Carrie wrote the following college admissions personal essay for question #5 on the Common Application: "A range of academic interests, personal perspectives, and life experiences adds much to the educational mix. Given your personal background, describe an experience that illustrates what you would bring to the diversity in a college community, or an encounter that demonstrated the importance of diversity to you." Once you've read the essay, be sure to read the critique.
Note that Carrie wrote the essay before 2011 when the 500-word length limit was implemented.
Give Goth a Chance
When I sat down to write this essay, I tried, as my high school English teacher always instructed, to imagine the audience for my writing. The more I thought about it, the more I pitied the college admissions screeners who would be reading a thousand essays on diversity. Along with the expected takes on race and ethnicity, how many of those essays would present their authors as outcasts, loners, kids who didn’t fit in at his or her school? How could I present myself as someone unique and interesting—strange, even—without falling prey to the cliché of the self-pitying social misfit?
Let me be direct: in some ways, I am the antithesis of what one might picture as a student who contributes to campus diversity. I am white, middle-class, and heterosexual; I have no physical handicaps or mental challenges apart from a tendency towards sarcasm. But when I receive college brochures picturing smiling, clean-cut teens dressed in the latest from Abercrombie & Fitch and lounging on a blanket in the sun, I think, those people are not like me.
Simply put, I am a Goth. I wear black, lots of it. I have piercings and ear gauges and tattoos. My hair, naturally the same sandy blonde that the rest of my family shares, is dyed jet, sometimes highlighted in streaks of purple or scarlet. I rarely smile, and I don’t do sun. If I were inserted into those brochure photographs of typical college students, I would look like a vampire stalking her wholesome prey.
Again, I am imagining my reading audience, and I can almost see my readers’ eyes roll. So you’re a little weird, kid. How does that contribute to campus diversity? Well, I think I contribute plenty. Diversity goes beyond the physical; race or ethnicity might be the first things one thinks of, but really, it is a question of what makes someone the person that he or she is. Diversity might be considered in terms of economic or geographical background, life experiences, religion, sexual orientation, and even personal interests and general outlook. In this respect, my Goth identity contributes a perspective that is far different from the mainstream. Being Goth isn’t just about physical appearance; it’s a way of life that, like any other, includes not only individual tastes in music, literature, and popular culture, but also particular beliefs about philosophy, spirituality, and a range of other human issues.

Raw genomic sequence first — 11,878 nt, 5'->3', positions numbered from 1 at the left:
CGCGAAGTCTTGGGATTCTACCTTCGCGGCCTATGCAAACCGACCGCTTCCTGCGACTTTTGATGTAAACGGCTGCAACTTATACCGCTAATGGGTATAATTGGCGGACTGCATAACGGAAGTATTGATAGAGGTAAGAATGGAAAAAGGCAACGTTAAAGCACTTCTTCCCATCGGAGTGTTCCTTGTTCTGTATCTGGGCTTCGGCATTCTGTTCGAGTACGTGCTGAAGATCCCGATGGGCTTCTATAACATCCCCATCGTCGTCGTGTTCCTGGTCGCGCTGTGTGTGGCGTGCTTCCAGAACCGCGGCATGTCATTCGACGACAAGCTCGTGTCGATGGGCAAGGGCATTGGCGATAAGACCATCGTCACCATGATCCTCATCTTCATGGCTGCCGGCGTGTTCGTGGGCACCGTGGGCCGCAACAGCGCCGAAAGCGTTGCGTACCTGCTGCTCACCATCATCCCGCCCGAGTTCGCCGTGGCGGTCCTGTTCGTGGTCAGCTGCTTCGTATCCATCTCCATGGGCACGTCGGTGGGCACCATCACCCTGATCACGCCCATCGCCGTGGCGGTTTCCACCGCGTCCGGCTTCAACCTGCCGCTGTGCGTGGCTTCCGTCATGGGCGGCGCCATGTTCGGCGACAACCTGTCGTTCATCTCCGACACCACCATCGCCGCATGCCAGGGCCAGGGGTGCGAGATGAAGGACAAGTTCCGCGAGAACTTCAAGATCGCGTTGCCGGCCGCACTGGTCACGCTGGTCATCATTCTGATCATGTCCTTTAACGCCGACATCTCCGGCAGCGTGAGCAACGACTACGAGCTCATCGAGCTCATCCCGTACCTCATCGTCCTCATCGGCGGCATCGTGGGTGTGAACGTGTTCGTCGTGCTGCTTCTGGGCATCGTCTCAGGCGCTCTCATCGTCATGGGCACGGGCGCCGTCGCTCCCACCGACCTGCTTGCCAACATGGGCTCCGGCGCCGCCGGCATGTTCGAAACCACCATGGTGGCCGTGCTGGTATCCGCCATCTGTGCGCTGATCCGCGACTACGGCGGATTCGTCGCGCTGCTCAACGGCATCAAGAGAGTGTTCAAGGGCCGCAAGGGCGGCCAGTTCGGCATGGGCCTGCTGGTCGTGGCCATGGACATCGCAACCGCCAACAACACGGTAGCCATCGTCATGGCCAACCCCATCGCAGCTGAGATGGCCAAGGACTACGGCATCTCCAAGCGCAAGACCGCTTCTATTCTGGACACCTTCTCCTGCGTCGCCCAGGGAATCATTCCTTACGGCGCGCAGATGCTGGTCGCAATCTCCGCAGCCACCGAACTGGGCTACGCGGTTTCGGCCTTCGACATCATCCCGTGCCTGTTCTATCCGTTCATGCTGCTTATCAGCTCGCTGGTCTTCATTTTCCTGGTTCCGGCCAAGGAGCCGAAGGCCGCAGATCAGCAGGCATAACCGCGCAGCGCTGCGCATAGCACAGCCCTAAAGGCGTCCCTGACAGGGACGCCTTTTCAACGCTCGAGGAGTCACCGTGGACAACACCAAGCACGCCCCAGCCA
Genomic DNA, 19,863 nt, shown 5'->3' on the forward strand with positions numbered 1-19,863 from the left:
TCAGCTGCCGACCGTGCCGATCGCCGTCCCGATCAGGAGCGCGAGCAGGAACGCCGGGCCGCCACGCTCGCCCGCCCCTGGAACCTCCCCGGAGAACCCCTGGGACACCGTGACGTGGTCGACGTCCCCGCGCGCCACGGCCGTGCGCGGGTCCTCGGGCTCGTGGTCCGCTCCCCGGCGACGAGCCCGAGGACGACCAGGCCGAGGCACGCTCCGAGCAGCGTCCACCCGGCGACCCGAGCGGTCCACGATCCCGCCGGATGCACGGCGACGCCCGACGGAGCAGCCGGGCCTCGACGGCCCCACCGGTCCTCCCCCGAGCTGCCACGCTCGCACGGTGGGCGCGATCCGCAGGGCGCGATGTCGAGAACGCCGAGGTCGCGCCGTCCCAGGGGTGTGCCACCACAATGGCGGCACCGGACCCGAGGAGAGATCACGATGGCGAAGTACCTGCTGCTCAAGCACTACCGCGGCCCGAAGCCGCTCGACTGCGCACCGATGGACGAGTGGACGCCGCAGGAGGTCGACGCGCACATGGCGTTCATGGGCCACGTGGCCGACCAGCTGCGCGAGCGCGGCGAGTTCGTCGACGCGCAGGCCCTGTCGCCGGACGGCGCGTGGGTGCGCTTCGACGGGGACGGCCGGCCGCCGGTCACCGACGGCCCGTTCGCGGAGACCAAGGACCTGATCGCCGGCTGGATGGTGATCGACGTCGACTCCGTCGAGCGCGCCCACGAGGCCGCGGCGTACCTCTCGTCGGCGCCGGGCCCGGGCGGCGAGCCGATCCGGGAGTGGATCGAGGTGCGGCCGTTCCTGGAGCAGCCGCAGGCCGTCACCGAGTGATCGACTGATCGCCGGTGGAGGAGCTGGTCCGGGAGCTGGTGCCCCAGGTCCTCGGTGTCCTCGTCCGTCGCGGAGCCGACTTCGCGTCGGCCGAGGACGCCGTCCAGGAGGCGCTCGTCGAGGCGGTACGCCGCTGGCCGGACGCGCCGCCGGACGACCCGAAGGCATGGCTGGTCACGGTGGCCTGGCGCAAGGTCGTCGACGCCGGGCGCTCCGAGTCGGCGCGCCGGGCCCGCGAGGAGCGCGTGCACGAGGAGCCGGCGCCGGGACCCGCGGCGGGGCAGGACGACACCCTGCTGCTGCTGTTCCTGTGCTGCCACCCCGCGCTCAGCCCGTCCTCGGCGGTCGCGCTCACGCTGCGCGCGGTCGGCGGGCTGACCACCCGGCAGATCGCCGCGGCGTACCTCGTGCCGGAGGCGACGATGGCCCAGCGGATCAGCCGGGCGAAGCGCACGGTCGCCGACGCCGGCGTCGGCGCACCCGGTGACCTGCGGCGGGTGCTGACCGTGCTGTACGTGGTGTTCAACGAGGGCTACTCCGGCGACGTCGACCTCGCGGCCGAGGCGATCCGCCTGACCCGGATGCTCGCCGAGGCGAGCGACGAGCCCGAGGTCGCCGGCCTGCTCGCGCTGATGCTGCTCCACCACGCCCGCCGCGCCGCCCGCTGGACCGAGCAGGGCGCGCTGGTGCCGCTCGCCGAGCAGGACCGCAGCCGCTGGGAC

To give just one specific example, I am planning to major in Environmental Studies, and while it might seem odd to picture a ghoulishly-dressed girl who adores the natural world, it was my Goth outlook that led me to this academic interest. I read voraciously, and am drawn to subject matter that is somewhat dark; the more I read about humanity’s impact on the planet and the near-apocalyptic dangers posed by global climate change, pollution, overpopulation, the manipulation of the food supply and other environmental threats, the more interested I became, and the more determined that I should become involved. I, along with other members of my school’s Environmental Club, started a campus recycling program, and lobbied our superintendent to install in all classrooms power strips that are used to easily shut down equipment such as printers and computers at the end of the day, thereby conserving energy and generating significant savings for our school. I was drawn to this dark subject matter of environmental crisis, not to wallow in it or savor the Schadenfreude, but to change it and make the world a better place.
I know Goths look a little funny, as we wear our ebony trenchcoats in seventy-degree weather. I know we seem a little odd as we gather in shady nooks to discuss the latest episode of True Blood. I know professors may sigh as we swell the enrollments of poetry and art classes. Yes, we’re different. And we—I—have a lot to contribute.